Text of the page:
When deciding on a new Focalpoint exhibition, we first consider whether the topic can be linked to another exhibition, an event occurring on campus, or a new collection that has come to the museum. Our current Focalpoint, Hats: Materials of Culture, corresponds with the course Art, Craft, and Technology in Sub-Saharan Africa, which is being offered by the Department of Art History this spring. Even after the topic was selected, there was still a lot to narrow down. For example, would the exhibition look at one type of material or one kind of technology? One of the ideas I considered was a focus on beadwork. I would have looked at a wide range of objects from across Africa and made by a variety of peoples, but out of a single material—beads.

In preparation for Focalpoint, I put together several proposals, one for each of my exhibition ideas. They included 20 to 30 objects that could be used in the exhibition along with a short paragraph of the ideas and topics that could be addressed. Interestingly, this step in the process often reveals whether or not an exhibition will work. As it turns out, the beadwork idea did not work. While the objects were extremely interesting, they did not work together as well as I had hoped. As it turned out, a different idea worked much better—to create an exhibition centered on a single object type, but featuring a wide range of materials and a number of different techniques. In this case, the object type was hats.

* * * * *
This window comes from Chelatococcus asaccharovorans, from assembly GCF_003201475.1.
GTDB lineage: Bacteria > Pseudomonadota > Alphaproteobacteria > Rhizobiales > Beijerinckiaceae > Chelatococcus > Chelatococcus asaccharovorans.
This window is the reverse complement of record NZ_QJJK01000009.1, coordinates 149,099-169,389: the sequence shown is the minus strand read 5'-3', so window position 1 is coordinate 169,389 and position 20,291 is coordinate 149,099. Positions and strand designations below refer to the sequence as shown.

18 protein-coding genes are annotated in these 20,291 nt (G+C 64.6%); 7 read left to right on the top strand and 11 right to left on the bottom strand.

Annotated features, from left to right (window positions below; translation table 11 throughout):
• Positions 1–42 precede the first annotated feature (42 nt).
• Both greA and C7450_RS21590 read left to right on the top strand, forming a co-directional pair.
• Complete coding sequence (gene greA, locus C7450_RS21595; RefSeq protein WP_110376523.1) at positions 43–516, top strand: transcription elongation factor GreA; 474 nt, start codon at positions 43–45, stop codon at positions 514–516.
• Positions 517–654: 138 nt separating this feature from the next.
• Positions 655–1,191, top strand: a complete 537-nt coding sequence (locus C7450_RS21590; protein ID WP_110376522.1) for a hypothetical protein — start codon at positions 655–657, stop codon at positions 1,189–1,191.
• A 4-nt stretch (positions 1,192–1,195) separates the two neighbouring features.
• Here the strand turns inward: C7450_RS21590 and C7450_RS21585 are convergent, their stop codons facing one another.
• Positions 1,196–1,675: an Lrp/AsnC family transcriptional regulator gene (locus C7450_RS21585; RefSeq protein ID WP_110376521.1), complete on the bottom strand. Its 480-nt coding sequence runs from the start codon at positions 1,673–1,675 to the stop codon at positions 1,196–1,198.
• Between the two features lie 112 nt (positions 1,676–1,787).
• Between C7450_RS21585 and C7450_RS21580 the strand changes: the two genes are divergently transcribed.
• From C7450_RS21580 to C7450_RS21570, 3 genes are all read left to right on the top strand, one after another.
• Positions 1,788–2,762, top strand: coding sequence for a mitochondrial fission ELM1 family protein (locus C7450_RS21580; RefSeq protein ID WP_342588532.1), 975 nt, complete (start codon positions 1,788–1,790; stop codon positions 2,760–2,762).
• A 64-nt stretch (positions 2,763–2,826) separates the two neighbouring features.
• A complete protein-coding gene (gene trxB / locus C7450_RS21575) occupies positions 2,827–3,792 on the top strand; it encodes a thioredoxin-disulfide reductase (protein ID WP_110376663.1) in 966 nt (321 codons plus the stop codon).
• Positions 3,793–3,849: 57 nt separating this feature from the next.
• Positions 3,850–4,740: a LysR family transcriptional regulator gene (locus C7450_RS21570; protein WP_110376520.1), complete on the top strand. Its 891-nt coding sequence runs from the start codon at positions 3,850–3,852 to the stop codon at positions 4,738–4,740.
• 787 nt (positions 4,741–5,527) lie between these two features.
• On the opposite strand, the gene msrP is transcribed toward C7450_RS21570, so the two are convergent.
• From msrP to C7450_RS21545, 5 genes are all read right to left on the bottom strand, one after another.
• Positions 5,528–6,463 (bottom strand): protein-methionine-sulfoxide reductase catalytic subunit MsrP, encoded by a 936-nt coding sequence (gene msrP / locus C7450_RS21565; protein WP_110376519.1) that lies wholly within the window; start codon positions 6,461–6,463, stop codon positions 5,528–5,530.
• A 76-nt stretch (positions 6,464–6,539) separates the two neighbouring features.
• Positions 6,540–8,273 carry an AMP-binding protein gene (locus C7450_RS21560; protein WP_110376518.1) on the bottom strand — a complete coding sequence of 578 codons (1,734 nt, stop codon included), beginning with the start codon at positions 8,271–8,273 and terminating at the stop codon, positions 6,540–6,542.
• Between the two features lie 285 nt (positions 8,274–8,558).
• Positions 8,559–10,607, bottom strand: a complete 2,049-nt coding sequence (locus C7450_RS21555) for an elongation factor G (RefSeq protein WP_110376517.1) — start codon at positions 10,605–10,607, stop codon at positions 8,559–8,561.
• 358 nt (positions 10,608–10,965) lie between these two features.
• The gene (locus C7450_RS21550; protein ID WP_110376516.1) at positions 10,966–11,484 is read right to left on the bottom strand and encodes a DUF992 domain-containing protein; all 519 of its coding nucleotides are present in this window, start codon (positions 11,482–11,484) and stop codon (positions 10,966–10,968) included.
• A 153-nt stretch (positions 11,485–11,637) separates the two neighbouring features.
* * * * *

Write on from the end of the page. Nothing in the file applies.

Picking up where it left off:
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New in the Galleries: Modern Sculptors in Indiana